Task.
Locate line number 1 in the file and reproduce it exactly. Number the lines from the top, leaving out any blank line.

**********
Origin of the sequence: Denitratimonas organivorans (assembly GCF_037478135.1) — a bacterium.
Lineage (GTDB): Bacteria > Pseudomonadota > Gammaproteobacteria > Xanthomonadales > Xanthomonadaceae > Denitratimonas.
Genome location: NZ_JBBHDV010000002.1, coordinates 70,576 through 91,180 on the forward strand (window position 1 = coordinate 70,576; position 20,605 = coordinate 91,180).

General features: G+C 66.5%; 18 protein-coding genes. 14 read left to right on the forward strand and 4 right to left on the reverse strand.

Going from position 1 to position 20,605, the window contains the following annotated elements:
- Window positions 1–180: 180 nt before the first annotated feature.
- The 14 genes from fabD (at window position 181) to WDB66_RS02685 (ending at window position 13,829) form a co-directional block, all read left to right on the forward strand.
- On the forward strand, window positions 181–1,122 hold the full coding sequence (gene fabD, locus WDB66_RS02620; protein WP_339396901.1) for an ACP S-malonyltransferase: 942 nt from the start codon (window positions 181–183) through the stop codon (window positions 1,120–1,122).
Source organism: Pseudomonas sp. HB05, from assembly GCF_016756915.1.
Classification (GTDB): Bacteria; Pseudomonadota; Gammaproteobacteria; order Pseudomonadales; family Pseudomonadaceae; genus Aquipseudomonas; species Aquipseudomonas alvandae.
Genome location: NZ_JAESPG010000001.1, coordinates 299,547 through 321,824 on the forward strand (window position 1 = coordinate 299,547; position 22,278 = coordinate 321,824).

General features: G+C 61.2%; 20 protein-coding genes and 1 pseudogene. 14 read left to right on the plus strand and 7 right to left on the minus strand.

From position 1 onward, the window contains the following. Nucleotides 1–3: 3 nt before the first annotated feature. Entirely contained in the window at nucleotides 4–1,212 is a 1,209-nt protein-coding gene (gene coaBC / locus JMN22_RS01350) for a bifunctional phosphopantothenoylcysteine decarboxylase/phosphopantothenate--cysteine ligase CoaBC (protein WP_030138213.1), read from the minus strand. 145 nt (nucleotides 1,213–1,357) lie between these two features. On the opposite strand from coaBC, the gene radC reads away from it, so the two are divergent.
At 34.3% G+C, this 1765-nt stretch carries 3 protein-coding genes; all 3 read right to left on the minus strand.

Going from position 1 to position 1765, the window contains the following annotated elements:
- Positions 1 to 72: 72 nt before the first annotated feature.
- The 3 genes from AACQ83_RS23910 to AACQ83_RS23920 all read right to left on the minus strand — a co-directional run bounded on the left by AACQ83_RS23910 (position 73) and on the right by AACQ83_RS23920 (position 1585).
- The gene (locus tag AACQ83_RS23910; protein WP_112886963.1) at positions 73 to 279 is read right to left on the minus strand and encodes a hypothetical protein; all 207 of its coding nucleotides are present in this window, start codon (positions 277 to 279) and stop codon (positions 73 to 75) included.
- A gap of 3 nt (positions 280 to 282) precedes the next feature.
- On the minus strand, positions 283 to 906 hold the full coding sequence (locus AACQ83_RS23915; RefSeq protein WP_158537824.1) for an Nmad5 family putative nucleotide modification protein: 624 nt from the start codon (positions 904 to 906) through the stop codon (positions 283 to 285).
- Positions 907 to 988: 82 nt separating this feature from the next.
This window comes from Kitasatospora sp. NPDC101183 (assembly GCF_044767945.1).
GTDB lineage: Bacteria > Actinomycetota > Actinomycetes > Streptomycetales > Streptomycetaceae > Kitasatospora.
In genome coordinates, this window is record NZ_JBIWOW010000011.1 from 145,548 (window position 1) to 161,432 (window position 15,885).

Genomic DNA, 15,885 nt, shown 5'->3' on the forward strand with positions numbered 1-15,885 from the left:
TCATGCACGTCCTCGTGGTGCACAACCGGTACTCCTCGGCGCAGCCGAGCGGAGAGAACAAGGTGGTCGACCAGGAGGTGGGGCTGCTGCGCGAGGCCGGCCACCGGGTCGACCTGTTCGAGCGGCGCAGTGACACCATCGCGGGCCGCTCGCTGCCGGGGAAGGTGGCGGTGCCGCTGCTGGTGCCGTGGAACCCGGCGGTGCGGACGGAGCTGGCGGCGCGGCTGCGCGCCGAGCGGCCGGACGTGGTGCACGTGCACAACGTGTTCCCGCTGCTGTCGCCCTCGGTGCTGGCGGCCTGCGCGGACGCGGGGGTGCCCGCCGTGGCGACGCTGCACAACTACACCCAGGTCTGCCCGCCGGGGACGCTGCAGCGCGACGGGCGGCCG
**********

Origin of the sequence: Denitratimonas organivorans (assembly GCF_037478135.1) — a bacterium.